Brands

‘The Antidote’: Jay Baer on How Brands Can Stop Annoying People and Start Earning Trust

In the marketing world, Jay Baer is the equivalent of that incessantly optimistic, smart kid on campus armed with a sign-up sheet: He wants you to start helping people, and by the time you’re done talking to him, you’ll be convinced it’s for your own good.

Baer’s 2013 bestseller, Youtility: Why Smart Marketing Is About Help, Not Hype, took a fairly simple idea—that brands benefit by focusing on helping people—and packaged it in a way that has convinced CEOs to follow his lead. His method of persuasion was storytelling; the book is filled with entertaining case studies that show how marketers can do a lot better.

Since the book was published, Baer has been traveling the globe, speaking to and consulting with brands about how they can ditch intrusive advertising and help people with content and other services. Simultaneously, he’s been keeping the rest of us in the loop on the Convince & Convert blog. On the first day of SXSW, I caught up with him by phone—he was happily skipping the madness to spend spring break with his kids in Arizona.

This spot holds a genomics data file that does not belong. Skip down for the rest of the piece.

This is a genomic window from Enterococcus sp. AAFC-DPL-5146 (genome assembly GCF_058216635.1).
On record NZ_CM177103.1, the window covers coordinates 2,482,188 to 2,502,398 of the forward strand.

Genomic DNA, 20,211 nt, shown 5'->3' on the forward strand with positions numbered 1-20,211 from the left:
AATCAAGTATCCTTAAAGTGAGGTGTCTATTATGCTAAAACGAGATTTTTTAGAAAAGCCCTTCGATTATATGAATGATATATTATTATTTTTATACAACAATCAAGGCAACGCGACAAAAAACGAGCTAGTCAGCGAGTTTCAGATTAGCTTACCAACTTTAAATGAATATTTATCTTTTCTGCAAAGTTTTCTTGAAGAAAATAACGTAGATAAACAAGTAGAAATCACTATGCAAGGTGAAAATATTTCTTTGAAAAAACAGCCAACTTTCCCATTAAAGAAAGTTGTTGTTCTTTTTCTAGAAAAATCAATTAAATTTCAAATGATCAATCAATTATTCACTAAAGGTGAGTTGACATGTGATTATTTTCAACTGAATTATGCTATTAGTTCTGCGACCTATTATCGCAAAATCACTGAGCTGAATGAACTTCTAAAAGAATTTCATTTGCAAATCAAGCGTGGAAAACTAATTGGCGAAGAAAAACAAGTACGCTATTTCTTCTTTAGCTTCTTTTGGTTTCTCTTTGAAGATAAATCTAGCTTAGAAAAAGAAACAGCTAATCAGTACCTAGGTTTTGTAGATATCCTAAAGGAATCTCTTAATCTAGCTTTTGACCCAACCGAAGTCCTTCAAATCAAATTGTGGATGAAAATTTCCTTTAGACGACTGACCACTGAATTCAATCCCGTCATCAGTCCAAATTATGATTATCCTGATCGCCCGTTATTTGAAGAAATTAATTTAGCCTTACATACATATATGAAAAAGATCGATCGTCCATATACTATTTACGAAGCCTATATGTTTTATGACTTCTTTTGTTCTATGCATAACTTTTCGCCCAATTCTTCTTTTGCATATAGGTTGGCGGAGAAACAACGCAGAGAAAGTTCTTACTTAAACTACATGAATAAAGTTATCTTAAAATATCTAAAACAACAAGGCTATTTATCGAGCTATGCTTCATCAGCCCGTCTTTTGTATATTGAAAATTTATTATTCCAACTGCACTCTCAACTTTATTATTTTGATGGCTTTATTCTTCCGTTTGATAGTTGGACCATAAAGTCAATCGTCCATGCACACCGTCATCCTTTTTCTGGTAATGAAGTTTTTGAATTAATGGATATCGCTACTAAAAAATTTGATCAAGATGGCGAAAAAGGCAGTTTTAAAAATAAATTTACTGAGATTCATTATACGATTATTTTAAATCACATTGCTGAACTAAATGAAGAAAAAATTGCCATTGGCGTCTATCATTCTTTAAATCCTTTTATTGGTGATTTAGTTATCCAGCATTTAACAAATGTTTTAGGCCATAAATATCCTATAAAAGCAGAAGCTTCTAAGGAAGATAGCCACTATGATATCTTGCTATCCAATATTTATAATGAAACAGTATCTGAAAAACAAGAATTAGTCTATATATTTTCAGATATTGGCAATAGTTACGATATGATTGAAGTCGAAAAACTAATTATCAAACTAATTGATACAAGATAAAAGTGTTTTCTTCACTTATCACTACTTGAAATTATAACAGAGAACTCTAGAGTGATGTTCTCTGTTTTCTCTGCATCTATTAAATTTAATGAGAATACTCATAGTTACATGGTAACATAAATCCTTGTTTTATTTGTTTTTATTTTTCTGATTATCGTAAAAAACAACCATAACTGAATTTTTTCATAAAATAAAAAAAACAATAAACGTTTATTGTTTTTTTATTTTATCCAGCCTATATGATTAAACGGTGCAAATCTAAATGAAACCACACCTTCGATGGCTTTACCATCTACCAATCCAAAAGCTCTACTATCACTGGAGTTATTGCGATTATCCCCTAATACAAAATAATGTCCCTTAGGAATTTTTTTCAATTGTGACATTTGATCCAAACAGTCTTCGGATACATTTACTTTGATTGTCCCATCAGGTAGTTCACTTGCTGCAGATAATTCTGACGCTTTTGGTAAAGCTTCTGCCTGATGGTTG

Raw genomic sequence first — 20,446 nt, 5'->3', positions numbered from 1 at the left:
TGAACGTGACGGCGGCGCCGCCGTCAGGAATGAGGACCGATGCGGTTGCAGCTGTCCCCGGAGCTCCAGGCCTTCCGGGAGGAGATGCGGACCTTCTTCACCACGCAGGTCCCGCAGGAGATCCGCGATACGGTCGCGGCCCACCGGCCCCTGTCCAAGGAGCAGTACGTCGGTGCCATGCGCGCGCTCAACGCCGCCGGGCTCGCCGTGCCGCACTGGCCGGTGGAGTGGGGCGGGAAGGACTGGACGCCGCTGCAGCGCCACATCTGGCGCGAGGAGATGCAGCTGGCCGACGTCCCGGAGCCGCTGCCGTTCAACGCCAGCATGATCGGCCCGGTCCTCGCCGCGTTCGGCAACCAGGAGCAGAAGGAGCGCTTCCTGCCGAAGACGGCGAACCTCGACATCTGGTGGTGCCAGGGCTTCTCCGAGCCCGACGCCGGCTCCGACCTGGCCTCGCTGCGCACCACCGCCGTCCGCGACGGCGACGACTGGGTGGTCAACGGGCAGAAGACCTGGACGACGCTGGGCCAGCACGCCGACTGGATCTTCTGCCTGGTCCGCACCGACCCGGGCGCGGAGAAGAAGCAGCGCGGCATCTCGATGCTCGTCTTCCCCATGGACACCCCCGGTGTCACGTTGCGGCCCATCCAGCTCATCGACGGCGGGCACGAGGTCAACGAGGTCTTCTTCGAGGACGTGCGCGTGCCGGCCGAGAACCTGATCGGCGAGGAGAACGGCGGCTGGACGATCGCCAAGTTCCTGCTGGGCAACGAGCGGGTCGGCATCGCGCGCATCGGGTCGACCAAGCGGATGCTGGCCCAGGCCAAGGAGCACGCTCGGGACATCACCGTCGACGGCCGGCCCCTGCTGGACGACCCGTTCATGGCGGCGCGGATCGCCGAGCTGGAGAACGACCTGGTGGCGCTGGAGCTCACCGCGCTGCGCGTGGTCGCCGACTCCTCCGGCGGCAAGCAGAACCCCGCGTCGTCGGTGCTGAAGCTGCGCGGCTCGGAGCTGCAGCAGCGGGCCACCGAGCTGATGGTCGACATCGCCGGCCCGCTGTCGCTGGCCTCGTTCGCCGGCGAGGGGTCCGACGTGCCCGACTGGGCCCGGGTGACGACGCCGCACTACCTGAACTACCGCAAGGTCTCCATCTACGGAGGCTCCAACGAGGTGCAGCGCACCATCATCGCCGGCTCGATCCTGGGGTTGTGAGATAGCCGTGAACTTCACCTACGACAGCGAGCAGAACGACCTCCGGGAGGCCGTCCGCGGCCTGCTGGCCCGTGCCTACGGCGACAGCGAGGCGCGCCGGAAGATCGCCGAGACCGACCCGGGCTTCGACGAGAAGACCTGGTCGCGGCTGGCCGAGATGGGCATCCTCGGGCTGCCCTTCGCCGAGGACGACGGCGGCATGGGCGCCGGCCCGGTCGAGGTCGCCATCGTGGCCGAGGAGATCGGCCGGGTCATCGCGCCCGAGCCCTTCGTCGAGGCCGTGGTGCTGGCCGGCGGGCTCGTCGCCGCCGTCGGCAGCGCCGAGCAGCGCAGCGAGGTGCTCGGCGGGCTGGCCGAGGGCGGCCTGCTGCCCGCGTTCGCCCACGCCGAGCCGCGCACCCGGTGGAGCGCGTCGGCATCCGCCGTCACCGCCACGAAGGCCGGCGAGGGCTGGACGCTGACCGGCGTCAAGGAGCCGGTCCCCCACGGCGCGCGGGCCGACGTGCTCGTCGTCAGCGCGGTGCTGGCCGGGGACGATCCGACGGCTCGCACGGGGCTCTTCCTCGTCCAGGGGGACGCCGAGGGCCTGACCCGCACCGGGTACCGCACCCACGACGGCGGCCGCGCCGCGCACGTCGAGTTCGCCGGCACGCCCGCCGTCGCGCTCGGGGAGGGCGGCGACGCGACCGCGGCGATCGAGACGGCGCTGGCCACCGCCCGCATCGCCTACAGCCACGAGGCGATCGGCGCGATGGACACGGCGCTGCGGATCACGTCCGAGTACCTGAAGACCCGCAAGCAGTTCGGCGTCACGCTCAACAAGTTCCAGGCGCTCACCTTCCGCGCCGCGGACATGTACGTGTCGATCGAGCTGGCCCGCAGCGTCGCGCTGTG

Do you think that Youtility resonates so much with marketers because they just love puns, or is it more the overall idea of brands actually helping people?

[Laughs] Well, it resonates for a few reasons. The concept is popular because it’s true. There are a lot of concepts out there that people write books about or give speeches about that are neat in theory, but they’re not actually true or effective. Youtility is popular because it’s true and it actually works. Once you’re aware of the concept, you start to see examples of Youtility in action all around you.

I think that the larger, macro issue is that marketers gravitate towards the concept because they know they need something new. They know that the old ways of marketing, the old ways of just shouting louder, don’t work anymore. Everybody knows it. Everybody’s looking for the antidote, and I think Youtility is partially the antidote. It’s the right idea at the right time.

Do you think that brands are getting better at being helpful and useful, especially when it comes to content?